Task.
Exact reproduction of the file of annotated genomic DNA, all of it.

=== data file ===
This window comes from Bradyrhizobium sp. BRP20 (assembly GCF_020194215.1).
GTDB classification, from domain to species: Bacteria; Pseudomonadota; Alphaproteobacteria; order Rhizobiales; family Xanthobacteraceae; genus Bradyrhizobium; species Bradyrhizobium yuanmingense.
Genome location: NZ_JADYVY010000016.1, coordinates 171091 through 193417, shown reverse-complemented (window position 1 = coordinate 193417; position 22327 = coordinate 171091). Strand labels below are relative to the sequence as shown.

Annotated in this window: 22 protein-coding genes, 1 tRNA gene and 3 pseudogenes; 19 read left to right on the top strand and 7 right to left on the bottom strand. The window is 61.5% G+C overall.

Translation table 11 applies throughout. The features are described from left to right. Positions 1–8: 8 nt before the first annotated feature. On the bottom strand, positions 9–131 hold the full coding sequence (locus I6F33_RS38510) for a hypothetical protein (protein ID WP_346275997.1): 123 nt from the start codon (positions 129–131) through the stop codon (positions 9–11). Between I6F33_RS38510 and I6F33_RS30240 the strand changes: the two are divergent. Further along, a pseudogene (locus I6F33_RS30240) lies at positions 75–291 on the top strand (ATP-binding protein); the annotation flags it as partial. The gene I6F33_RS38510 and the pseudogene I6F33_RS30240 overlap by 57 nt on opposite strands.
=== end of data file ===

This window comes from Bradyrhizobium sp. BRP20 (assembly GCF_020194215.1).
GTDB classification, from domain to species: Bacteria; Pseudomonadota; Alphaproteobacteria; order Rhizobiales; family Xanthobacteraceae; genus Bradyrhizobium; species Bradyrhizobium yuanmingense.
Genome location: NZ_JADYVY010000016.1, coordinates 171091 through 193417, shown reverse-complemented (window position 1 = coordinate 193417; position 22327 = coordinate 171091). Strand labels below are relative to the sequence as shown.

Annotated in this window: 22 protein-coding genes, 1 tRNA gene and 3 pseudogenes; 19 read left to right on the top strand and 7 right to left on the bottom strand. The window is 61.5% G+C overall.

Translation table 11 applies throughout. The features are described from left to right. Positions 1–8: 8 nt before the first annotated feature. On the bottom strand, positions 9–131 hold the full coding sequence (locus I6F33_RS38510) for a hypothetical protein (protein ID WP_346275997.1): 123 nt from the start codon (positions 129–131) through the stop codon (positions 9–11). Between I6F33_RS38510 and I6F33_RS30240 the strand changes: the two are divergent. Further along, a pseudogene (locus I6F33_RS30240) lies at positions 75–291 on the top strand (ATP-binding protein); the annotation flags it as partial. The gene I6F33_RS38510 and the pseudogene I6F33_RS30240 overlap by 57 nt on opposite strands.